Dr. Jason Bruemmer stands inside a small shed at the Equine Reproduction Laboratory with his arm — all the way to his shoulder — inside a mare, searching for signs of an embryo. Not far away cranes, tractors and construction crews work to rebuild his office.
Bruemmer, a professor at the ERL, points to a small, fuzzy computer screen connected to the ultrasound camera he holds inside the mare, explaining the picture’s content to two students. Does noise from the construction disturb the animals?
“The short answer is yes.”
The ERL handles upward of 500 horses annually and instructs 120 students weekly, Bruemmer said, but on July 25, 2011, a fire leveled the property’s main building.The construction signals the early stages of the ERL’s rebuild.
“The walls were concrete, so they didn’t burn,” Bruemmer said. “When the fire got into the attic, that was all wood, so the heat just brought the whole thing down and it pretty much destroyed everything.”
The separate components of the ERL that used to live in those skeletal concrete walls are currently housed in a number of temporary wooden structures, but the new building, at 12,200 square feet and costing approximately $5 million to construct, will house in a single location the laboratories and teaching facilities lost in the fire.
“We had that originally, but it was exceedingly cramped. It was very difficult to have enough room in there to have students observe what was going on,” said Dr. Thomas Hansen, professor and director of the ERL. “We’ve incorporated a larger laboratory space so that students can actually see a lot better what the clinicians are doing in context to ultrasound, artificial insemination, embryo collections, embryo evaluations, sperm collections from stallions, sperm evaluations and then semen freezing.”
Funding for the rebuild is currently coming from a university loan to the ERL, Hansen said, but the construction will ultimately be paid for by insurance proceeds from the fire and donations from clients and supporters.
“There’s a history of people giving to the ERL because they buy in to the concept, the idea of training students while people are caring for their horses, and that’s why people continue to come back and use the services here,” Hansen said.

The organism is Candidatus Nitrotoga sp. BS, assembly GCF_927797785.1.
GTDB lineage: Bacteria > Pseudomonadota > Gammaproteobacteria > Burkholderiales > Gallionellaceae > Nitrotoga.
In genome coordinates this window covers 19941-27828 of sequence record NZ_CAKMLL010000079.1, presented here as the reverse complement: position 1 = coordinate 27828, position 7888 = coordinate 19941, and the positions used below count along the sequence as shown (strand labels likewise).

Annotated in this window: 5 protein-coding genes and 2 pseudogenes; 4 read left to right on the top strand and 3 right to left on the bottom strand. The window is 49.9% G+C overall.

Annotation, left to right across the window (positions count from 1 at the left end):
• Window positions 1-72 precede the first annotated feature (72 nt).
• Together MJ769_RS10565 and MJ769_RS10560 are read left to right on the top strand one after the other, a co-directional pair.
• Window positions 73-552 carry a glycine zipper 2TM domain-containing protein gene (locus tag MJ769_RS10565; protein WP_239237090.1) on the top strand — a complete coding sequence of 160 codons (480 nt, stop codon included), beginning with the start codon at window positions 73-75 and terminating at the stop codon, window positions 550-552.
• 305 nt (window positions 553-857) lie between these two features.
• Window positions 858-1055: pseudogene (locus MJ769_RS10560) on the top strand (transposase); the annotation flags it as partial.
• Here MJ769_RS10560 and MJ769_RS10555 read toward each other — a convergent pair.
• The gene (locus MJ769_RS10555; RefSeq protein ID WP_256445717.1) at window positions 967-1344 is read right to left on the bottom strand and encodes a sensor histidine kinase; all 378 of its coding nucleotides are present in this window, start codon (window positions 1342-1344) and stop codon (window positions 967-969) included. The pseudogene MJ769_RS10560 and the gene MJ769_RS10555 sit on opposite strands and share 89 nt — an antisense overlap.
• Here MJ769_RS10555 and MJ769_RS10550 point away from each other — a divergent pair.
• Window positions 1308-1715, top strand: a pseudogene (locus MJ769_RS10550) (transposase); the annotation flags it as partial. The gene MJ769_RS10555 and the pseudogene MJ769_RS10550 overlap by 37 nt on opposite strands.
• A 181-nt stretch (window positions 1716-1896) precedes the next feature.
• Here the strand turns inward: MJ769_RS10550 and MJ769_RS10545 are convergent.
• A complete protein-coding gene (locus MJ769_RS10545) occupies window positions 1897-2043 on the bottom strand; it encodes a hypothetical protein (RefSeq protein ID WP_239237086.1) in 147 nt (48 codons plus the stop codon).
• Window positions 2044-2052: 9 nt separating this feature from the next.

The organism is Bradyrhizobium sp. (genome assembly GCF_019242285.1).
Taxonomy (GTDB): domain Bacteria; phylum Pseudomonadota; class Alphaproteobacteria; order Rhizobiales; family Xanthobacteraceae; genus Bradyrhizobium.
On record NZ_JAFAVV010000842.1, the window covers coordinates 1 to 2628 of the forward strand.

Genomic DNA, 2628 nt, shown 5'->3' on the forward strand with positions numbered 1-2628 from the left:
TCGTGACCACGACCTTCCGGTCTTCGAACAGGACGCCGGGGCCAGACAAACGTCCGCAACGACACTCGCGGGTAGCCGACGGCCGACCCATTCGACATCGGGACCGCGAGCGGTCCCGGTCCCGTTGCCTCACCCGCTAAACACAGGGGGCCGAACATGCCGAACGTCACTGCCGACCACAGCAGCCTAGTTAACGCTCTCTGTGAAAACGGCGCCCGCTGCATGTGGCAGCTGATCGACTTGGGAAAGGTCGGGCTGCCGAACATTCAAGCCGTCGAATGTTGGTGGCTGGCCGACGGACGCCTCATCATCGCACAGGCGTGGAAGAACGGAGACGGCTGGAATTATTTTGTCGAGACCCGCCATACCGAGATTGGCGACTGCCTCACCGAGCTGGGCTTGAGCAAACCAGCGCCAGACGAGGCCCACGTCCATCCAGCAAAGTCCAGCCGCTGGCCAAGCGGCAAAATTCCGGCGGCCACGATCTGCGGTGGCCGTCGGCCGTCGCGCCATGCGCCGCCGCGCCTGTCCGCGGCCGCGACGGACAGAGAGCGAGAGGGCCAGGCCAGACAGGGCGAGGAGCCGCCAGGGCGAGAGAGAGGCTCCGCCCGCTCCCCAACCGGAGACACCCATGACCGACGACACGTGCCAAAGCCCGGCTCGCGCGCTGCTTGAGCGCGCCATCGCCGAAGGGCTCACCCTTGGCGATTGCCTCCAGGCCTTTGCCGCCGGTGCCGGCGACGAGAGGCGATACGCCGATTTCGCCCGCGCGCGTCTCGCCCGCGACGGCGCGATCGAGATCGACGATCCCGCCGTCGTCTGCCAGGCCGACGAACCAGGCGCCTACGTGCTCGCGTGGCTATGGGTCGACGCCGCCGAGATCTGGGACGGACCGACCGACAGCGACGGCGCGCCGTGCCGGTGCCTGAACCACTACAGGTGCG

Some clients, however, have been less than satisfied with the ERL since the fire.
Charlie Cox, owner of Parnell’s Irish Cobs, is one of the 175 ERL clients who lost genetic material when frozen semen from his stallion was destroyed in the fire. Cox estimates his potential losses to be between $30,000 and $40,000. According to Cox, CSU’s outreach to ERL clients following the fire did not meet expectations.
“I think people like Hansen and Bruemmer at ERL have been working very hard behind the scenes to try and get some resolution for clients,” Cox added. “It may or may not come to pass, but I think it’s moving along.”
“I can understand (Cox’s) concern in not getting an answer; but, just like anything else with insurance claims and the legalities associated, it’s going to take some time to navigate through this,” Hansen said.
Cox, however, doesn’t see the fire as the end of his long relationship with the ERL, saying that he will continue to use their services in the future.
“I think that they are still a world class organization and I have a great deal of professional respect for the people at ERL. A little less so for people in various parts of the university hierarchy that have been very slow to address the losses suffered by some of their clients.”
The fire was an unfortunate event, said Mike Hooker, the CSU spokesman, in an email, adding that it has affected all publics involved with the ERL.
“It had a terrible short-term impact on the lives and daily activities of the ERL family. The ERL family was in shock and hurt, similarly to many clients who lost equine genetic material in the fire,” Hooker wrote in an email. “However, since the fire, the ERL has worked diligently to communicate with clients and to design a new world-class facility.”